"The first time I stepped 'hoof' on the racetrack was in 1995 when I was galloping horses and I worked my first horse at Churchill Downs," Byrne recalled. "I will never forget looking up and seeing the Twin Spires and as a huge fan of Secretariat when I was a little girl, to think that I was racing over the same track he won the Kentucky Derby, it was quite special."
Getting the Scoop
Having spent time on the Churchill Downs' backstretch in years past, it's easy to appreciate Byrne's talents. Her familiarity is quickly recognizable -- she seems to know to everyone -- and Byrne is never one to put on airs, speaking to prominent trainers like Bob Baffert and Todd Pletcher one minute and an exercise rider the next.
"What goes on behind the scenes, that people only see the finished product, is remarkable," Byrne said. "It's such an amazing family (on the backstretch), everybody has a story. And they all have one thing in common: they love the horse and that's where it begins."
Given the magnitude of the Kentucky Derby, it's a pressured-filled environment for horsemen and cantankerous attitudes are not uncommon. I asked Byrne about the interviewing process on the backstretch.
"I've built a great reputation and gained credibility because of my background in the industry," Byrne said. "Having grown up in the horse racing industry, having been involved in the barns at all levels from such an early age, owners, trainers and breeders have known me for so long and understand that I know what I'm doing.
"I know the industry inside out, I know that side of it so well and there's a mutual respect that I'm not going to misrepresent them or the industry in any way. I'm not going to ask stupid questions. I will get good answers because they know that I understand what they're talking about. I'm not looking for that negative story, a headliner to put somebody in a bad light -- I'm looking to promote the industry."
Does she ever have a difficult time getting owners/trainers to comment about their horses?
"I never really have. I think it goes back to that respect that they have for me, knowing I'm not going to ask a dumb question. I know certainly I'll get the proverbial answer from some, 'Everything's great, everything's great.' You can read between the lines and understand there's a basic answer they're going to tell everyone.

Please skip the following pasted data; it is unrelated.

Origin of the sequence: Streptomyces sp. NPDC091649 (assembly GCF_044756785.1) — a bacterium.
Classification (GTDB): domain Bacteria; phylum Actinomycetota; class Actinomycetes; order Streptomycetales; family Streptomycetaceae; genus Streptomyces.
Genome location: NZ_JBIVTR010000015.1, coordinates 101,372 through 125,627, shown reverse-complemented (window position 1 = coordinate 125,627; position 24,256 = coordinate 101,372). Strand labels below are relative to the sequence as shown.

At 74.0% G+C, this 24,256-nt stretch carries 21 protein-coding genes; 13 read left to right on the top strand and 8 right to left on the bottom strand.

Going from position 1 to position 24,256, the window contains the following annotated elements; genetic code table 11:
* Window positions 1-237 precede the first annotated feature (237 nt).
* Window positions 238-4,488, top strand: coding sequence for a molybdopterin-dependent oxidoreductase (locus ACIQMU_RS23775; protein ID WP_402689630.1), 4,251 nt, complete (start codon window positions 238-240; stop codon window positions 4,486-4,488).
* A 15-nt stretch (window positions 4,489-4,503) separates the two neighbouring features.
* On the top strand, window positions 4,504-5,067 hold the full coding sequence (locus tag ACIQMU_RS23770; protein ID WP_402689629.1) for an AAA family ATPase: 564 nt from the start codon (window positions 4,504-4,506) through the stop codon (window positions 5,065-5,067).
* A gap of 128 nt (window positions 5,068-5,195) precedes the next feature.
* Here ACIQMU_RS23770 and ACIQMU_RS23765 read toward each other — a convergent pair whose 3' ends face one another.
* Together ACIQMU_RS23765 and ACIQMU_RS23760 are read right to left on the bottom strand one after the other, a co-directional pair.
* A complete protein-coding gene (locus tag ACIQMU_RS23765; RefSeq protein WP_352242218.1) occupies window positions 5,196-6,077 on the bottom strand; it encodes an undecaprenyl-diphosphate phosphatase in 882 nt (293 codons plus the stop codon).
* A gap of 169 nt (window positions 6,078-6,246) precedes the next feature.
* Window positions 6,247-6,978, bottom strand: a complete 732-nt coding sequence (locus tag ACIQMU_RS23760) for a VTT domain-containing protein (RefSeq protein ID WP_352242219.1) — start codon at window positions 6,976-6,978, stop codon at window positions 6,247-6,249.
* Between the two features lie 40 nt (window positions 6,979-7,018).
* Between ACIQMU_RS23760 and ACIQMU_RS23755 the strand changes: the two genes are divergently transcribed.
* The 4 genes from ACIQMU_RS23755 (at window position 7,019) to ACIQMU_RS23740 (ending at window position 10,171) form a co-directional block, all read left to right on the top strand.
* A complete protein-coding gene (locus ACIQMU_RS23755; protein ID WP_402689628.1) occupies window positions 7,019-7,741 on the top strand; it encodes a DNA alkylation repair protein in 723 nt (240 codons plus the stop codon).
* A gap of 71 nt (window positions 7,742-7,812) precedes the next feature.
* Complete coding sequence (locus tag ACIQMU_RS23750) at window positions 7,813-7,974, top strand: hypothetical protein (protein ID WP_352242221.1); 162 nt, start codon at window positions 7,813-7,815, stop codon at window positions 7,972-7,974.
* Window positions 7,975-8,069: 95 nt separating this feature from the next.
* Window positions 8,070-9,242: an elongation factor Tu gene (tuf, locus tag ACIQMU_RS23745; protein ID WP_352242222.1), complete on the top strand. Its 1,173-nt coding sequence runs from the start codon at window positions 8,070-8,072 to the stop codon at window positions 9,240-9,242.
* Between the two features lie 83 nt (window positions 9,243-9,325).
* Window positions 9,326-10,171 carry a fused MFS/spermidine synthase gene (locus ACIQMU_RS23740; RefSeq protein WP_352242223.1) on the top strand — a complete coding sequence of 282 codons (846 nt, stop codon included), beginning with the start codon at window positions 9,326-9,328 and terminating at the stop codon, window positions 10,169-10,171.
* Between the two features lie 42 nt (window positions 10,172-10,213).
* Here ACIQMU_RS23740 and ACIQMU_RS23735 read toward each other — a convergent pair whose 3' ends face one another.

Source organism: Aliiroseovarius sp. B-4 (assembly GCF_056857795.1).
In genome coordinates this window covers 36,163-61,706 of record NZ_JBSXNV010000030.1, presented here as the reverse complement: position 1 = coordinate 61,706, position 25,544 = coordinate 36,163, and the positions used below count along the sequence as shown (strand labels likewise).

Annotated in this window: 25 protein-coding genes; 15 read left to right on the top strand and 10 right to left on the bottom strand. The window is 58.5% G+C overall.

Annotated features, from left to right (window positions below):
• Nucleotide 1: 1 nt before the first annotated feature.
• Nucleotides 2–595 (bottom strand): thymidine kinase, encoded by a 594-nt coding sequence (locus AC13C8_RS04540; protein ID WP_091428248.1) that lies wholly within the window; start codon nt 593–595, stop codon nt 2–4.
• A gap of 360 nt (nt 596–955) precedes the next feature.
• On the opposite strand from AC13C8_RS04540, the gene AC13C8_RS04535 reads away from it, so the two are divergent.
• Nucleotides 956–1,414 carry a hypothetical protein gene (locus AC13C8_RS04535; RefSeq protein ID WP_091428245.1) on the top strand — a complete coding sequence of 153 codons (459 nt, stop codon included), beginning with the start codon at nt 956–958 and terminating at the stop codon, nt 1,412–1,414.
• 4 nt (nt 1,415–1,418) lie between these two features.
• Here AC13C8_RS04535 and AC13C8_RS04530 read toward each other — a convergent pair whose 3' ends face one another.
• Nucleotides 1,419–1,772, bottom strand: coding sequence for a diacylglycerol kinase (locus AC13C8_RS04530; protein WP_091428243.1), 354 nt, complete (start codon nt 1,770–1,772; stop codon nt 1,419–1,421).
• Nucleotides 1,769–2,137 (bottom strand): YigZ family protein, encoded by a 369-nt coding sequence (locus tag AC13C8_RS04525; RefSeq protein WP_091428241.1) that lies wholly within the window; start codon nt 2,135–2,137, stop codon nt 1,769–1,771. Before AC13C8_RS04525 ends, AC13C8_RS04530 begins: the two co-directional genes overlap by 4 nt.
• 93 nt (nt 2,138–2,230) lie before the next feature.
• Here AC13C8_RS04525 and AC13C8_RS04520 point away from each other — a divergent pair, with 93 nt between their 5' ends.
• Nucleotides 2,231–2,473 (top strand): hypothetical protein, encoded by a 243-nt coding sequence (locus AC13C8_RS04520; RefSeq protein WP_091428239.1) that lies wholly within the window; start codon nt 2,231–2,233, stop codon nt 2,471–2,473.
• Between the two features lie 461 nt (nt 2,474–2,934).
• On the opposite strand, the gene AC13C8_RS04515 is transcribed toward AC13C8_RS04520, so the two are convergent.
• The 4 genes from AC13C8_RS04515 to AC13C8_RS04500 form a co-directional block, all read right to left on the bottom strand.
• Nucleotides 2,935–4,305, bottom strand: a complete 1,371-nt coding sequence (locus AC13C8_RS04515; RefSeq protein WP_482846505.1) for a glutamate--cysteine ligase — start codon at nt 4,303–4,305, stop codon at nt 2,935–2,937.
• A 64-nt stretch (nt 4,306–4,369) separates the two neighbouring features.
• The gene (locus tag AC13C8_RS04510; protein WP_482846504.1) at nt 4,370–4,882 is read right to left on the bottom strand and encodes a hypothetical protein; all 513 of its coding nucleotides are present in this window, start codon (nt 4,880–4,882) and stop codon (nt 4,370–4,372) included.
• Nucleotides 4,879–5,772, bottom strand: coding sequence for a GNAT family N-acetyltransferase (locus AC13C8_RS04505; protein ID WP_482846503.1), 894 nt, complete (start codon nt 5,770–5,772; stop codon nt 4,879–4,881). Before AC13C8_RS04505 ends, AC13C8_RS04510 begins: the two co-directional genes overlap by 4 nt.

"But they've all always been very accommodating with me. I know when to leave them alone, know when to approach them. I know what to ask and what not to ask. They in turn give me good answers because they know I'm not going to set them up to look stupid."
The amount of people on the backstretch, both media and spectators, can be overwhelming on Kentucky Derby week
"Most trainers are very accommodating; they understand not everyone is an expert about this business," Byrne said. "They understand in order to get the general public and casual fan to see how great this industry is, they have to be accessible to some of these outlets that have nothing to do with horse racing, just to get it out to a different medium."
People watching the Kentucky Oaks and Kentucky Derby simulcast feeds have grown accustomed to seeing Byrne's elegant fashion attire on both days. I asked about the selection process.
"I shop at local unique boutiques in Louisville and also incorporate Vineyard Vines, the official style of the Kentucky Derby into my outfits," she explained. "We do a social media contest and let the fans choose a Fascinator for me to wear on Oaks day and a hat for Derby day all from our official licensee."
How does Byrne wind down after the Kentucky Derby?
"Usually Sunday after Derby is another full day, checking on the Derby winner and wrapping up all the major production elements from the event. I try to take Monday and Tuesday off to sleep and relax. We start right back up racing on Thursday so there is little time to rest until (the meet ends) about the first week of July."
Byrne is a consummate professional and after taking up plenty of her time on a busy week, I offered my thanks and mentioned how easy it is to talk to her.
"It goes back to the way I was brought up by my mom and dad," she said.